Positive v. Negative Apologetics: A Brief Reflection & Evaluation
A distinction has often been pointed out between positive and negative apologetics. Negative apologetics is the “defensive” side of the coin; the goal is to go after arguments that have been lodged against the Christian faith; to show, perhaps, that the argument is invalid, or that some premise is faulty, or that the conclusion is implausible or impossible. Positive apologetics is more “offensive” in nature; it is concerned with giving reasons for the Christian faith. In a courtroom scenario it would be akin to the difference between, on the one hand, the prosecution making the case that some evidence of the defendant’s (perhaps an alibi) be dismissed from the trial, and on the other, the prosecution presenting some evidence which demonstrates that the defendant was in fact present at the scene of the crime.
Negative apologetics is a rich and busy field. Apologists are up to their eyeballs in arguments against the Christian faith, or “problems” for the Christian faith. There are the perennial problems that are special enough to earn a definite article: The Problem of Evil, The Problem of Silence, The Problem of Unbelief. There are historical arguments which are made against the reliability of Scripture or against the plausibility of a historical resurrection. There are philosophical arguments to the effect that the concept of God is incoherent or a priori implausible. There are psychological arguments against the Christian faith; arguments that often turn on non-theistic explanations of theistic belief. There are arguments against the internal coherence of the Christian faith: e.g. arguments that the teachings of Christ contradict the teachings of the apostle Paul. There are arguments against the scientific presuppositions or scientific claims of the Christian faith; or arguments which attempt to show the incompatibility of Christianity with well-supported scientific theories. There are arguments-against-Christianity galore.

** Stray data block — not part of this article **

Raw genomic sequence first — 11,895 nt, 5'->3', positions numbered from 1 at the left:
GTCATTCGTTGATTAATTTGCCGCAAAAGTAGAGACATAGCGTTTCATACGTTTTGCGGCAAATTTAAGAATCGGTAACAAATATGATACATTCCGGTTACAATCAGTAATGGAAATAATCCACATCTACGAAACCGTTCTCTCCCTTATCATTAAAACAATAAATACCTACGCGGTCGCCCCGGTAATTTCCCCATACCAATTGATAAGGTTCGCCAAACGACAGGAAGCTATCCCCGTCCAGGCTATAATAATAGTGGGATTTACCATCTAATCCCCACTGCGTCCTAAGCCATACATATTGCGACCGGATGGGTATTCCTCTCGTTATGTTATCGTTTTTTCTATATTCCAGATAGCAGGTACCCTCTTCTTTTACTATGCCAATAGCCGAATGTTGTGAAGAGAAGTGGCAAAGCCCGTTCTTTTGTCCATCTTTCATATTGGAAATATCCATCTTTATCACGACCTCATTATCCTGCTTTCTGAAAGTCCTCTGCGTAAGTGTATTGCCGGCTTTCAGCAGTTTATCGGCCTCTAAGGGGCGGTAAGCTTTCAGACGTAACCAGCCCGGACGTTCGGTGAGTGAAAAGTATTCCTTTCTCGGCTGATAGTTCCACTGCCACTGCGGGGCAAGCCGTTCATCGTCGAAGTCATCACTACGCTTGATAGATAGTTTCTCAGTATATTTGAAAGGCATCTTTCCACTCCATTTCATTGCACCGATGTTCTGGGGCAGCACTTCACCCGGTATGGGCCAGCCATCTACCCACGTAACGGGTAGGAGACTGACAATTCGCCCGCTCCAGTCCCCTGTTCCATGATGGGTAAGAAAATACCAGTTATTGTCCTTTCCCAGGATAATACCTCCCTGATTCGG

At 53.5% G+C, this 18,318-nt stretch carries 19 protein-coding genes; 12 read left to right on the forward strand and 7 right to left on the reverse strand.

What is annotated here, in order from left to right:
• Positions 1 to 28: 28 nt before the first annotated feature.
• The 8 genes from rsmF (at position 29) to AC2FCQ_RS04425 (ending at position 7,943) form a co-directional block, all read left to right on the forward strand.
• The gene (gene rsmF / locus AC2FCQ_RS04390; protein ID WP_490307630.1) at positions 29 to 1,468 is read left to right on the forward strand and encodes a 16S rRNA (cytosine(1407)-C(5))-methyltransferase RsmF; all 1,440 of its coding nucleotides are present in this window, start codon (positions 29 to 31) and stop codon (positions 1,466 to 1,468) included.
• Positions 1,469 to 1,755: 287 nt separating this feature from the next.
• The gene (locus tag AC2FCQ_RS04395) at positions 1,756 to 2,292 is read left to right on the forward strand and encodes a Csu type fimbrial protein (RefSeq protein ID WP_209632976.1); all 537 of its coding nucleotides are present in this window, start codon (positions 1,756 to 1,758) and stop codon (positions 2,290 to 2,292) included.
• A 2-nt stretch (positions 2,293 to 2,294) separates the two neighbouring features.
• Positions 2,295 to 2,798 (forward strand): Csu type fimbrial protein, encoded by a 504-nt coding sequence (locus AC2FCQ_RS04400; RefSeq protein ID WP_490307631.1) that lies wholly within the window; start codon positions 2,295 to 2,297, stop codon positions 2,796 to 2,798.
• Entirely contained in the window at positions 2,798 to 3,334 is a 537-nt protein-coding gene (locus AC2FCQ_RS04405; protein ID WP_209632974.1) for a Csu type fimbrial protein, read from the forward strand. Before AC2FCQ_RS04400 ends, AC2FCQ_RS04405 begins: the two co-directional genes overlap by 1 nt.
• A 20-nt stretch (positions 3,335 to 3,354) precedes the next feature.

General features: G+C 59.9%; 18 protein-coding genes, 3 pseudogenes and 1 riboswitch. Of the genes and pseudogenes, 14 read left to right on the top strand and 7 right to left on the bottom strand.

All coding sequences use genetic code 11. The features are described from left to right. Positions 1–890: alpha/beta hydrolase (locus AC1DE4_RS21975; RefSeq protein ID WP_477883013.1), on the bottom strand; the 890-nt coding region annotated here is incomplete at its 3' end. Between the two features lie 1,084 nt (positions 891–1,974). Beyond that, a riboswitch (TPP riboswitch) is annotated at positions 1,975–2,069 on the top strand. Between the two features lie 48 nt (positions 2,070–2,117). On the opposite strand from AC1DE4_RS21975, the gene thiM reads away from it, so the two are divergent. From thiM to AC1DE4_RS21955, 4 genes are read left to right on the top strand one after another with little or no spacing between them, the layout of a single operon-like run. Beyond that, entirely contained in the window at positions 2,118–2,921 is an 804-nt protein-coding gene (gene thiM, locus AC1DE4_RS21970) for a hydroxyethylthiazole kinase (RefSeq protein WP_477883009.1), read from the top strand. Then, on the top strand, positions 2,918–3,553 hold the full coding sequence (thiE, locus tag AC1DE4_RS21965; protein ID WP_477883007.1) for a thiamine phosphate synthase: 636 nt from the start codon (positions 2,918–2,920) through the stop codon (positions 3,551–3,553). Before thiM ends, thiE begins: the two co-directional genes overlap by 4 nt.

And many of these arguments are forceful for a great many people. There are many who testify that these arguments are the reason(s) why they reject or do not accept Christianity; and they are often, I believe, the reason(s) for doubt or worry or confusion amongst those who do accept Christianity. In as much as the rejection or non-acceptance of Christianity is a bad thing, and in as much as the doubt, worry, and confusion these arguments cause is a bad thing, the project of negative apologetics is a good thing. At the very least, we can say that the influence of these “anti-Christianity” arguments makes the project of negative apologetics an important one — its precise value, I suppose, depends largely on how well this enterprise is practiced.
But negative apologetics, as necessary a project as it is, is not sufficient. It is not sufficient to meet the intellectual and dialectical needs of the church and the world. Perhaps it would be sufficient if the mere absence of “evidence against” the reasonableness/rightness of the Christian Way were enough to justify the Christian way; but, for many of us, the mere absence of “evidence against” is not enough. Many of us do not presume theism, much less the Christian Way. Perhaps there are those who do presume theism. Perhaps there was a time when many presumed theism. But we do not live in that time, and there are many of us who are perfectly content to be agnostic even if there are no knock-down arguments against the reasonableness/rightness of the Christian Way. The beliefs and attitudes and practices of the Christian Way strike most people as bearing some sort of burden of proof. Thus, the need for some sort of positive apologetic.